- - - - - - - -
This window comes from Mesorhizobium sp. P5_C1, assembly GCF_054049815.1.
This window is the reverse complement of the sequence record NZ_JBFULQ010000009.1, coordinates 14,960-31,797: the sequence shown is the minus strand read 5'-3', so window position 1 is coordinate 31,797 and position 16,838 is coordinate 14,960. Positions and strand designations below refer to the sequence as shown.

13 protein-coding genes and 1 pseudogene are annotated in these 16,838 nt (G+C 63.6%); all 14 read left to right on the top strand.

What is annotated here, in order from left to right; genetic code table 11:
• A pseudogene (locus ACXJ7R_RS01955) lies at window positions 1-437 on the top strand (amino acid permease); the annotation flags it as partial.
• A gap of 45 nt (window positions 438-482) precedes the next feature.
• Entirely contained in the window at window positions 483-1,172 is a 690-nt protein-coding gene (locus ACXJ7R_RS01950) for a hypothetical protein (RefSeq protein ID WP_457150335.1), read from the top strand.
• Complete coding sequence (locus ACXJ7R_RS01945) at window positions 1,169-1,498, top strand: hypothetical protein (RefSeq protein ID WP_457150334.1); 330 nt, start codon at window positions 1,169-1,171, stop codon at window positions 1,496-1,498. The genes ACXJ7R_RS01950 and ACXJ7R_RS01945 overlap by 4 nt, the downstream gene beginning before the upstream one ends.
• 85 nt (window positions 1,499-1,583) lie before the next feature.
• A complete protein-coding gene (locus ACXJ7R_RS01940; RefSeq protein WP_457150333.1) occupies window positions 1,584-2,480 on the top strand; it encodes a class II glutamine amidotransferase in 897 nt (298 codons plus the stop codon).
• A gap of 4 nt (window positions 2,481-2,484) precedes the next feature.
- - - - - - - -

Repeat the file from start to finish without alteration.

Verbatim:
This window comes from Mesorhizobium sp. P5_C1, assembly GCF_054049815.1.
This window is the reverse complement of the sequence record NZ_JBFULQ010000009.1, coordinates 14,960-31,797: the sequence shown is the minus strand read 5'-3', so window position 1 is coordinate 31,797 and position 16,838 is coordinate 14,960. Positions and strand designations below refer to the sequence as shown.

13 protein-coding genes and 1 pseudogene are annotated in these 16,838 nt (G+C 63.6%); all 14 read left to right on the top strand.

What is annotated here, in order from left to right; genetic code table 11:
• A pseudogene (locus ACXJ7R_RS01955) lies at window positions 1-437 on the top strand (amino acid permease); the annotation flags it as partial.
• A gap of 45 nt (window positions 438-482) precedes the next feature.
• Entirely contained in the window at window positions 483-1,172 is a 690-nt protein-coding gene (locus ACXJ7R_RS01950) for a hypothetical protein (RefSeq protein ID WP_457150335.1), read from the top strand.
• Complete coding sequence (locus ACXJ7R_RS01945) at window positions 1,169-1,498, top strand: hypothetical protein (RefSeq protein ID WP_457150334.1); 330 nt, start codon at window positions 1,169-1,171, stop codon at window positions 1,496-1,498. The genes ACXJ7R_RS01950 and ACXJ7R_RS01945 overlap by 4 nt, the downstream gene beginning before the upstream one ends.
• 85 nt (window positions 1,499-1,583) lie before the next feature.
• A complete protein-coding gene (locus ACXJ7R_RS01940; RefSeq protein WP_457150333.1) occupies window positions 1,584-2,480 on the top strand; it encodes a class II glutamine amidotransferase in 897 nt (298 codons plus the stop codon).
• A gap of 4 nt (window positions 2,481-2,484) precedes the next feature.